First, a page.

Capturing India’s untapped growing business market: Unlike developed markets, the Indian landscape is strikingly different. Here the vast untapped market opportunity presented by social sectors such as affordable housing, energy, education and financial services makes the industry particularly attractive for impact investors from a business lens. With in-depth knowledge of the customer base in underserved markets, it makes commercial sense for impact investors to provide capital for products and services, which are usually considered to be high risk by mainstream investors.
In fact, the impact investment sector in the country is emerging as a sub-section of the commercial VC industry and early exits in the sector show potential of market rate of return. Asha Impact’s recent exit from Varthana (an NBFC lending to affordable private schools) at a more than 5x return highlights that social impact and profit can go hand in hand.
Has private impact investing made a difference in government social schemes in the country?
While the impact investment industry is nascent and growing, it has started to influence and closely interact with public policies. There is a massive push by the government to support the entrepreneurial culture in the country and establish new kinds of Public-Private Partnerships which can accelerate achievement of socio-economic outcomes. For example, there is evidence of this interplay in two sectors:
Financial Inclusion: The rise of the USD 14.7 billion* micro-finance industry has significantly shaped the financial inclusion policies in India. Supported by impact investors in the early days, the MFI industry has now developed into a relatively mature market, transforming some entities into small finance banks. In the past few years, the industry has seen itself stabilise after the downfall witnessed during the 2010 Andhra Pradesh crisis. Many regulatory changes were made by the government to bring discipline in the market and protect the consumers from being caught in debt traps by over-leveraged MFIs.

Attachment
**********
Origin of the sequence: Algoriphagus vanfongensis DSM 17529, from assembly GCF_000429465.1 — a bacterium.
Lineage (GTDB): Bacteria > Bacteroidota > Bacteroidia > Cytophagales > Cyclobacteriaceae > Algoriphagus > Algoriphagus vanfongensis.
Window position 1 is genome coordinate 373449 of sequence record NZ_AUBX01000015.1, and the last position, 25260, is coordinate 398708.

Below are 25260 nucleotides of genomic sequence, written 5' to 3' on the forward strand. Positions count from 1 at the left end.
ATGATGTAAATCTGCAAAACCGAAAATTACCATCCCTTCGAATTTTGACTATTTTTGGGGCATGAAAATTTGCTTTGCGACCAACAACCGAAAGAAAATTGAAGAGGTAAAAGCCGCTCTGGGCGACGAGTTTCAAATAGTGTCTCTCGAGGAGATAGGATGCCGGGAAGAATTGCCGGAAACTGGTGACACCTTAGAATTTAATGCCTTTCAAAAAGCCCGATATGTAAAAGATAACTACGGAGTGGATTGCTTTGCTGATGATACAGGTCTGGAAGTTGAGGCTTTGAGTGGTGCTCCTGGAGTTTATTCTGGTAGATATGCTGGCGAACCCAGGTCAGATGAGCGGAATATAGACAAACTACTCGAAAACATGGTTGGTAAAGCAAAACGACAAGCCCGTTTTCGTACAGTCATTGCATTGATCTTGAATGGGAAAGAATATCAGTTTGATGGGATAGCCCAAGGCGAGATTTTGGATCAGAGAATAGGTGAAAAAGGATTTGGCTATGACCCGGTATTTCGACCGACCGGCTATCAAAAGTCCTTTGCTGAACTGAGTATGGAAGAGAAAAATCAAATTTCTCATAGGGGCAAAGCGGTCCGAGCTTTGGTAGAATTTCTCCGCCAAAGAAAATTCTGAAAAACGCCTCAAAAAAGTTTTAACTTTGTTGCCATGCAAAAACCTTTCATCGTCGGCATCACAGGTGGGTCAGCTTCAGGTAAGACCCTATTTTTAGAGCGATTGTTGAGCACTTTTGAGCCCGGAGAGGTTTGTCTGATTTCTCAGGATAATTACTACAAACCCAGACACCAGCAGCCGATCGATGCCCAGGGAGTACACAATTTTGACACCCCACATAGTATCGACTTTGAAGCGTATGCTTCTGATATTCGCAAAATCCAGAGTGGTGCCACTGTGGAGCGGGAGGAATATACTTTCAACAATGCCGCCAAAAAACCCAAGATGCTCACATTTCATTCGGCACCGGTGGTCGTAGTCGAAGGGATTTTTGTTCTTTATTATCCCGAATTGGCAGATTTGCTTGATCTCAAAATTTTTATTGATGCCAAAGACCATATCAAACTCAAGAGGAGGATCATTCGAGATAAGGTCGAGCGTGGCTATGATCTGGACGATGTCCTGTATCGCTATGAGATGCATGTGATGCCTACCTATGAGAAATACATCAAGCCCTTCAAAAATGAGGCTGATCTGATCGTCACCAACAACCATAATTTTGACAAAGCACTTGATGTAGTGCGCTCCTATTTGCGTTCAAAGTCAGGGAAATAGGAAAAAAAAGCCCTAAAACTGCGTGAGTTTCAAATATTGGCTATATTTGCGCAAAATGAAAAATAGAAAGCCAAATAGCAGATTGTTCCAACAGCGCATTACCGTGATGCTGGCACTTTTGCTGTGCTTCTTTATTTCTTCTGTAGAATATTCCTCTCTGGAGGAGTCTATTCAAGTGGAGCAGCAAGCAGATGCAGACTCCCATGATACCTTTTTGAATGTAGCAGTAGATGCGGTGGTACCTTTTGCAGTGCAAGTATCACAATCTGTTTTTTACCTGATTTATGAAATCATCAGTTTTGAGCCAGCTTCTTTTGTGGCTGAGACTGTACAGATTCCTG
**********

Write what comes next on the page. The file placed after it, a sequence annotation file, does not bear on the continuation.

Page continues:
It led to the establishment of NBFC MFIs — a special class of RBI regulated entities providing microfinance and Self Regulatory Organisation (SRO) status for MFIs. Also, Priority Sector Lending (PSL) norms have been strongly influenced by the rise of MFIs as the capital channelised under these guidelines has been used to support the vibrant micro-finance industry.
Affordable Energy: Providing access to reliable and affordable energy in India has been one of the key development challenge for the government. Until recent, Decentralised Renewable Energy Enterprises (DRE), commonly known as mini-grids had not gained attention in the national energy policy. This was primarily driven by the inability of DREs to prove their financial viability and impact at scale. However, over the past ten years, mini-grid entrepreneurs, backed by impact investors have been able to show business model resilience. They have addressed the government’s shortcoming in servicing last mile consumers with reliable electricity through efficient metering, billing and collection services.
In the last two years, there has been a significant shift in the policy landscape in India, with the UP government launching the country’s first policy dedicated to mini-grids and the central government promising to launch a national mini-grid policy soon. The Asha Impact Trust has also been working with leading energy sector experts to lay out a roadmap for the establishment of interconnection models between the mini-grid and the national grid to fulfil the unmet energy demand of millions of Indians living in darkness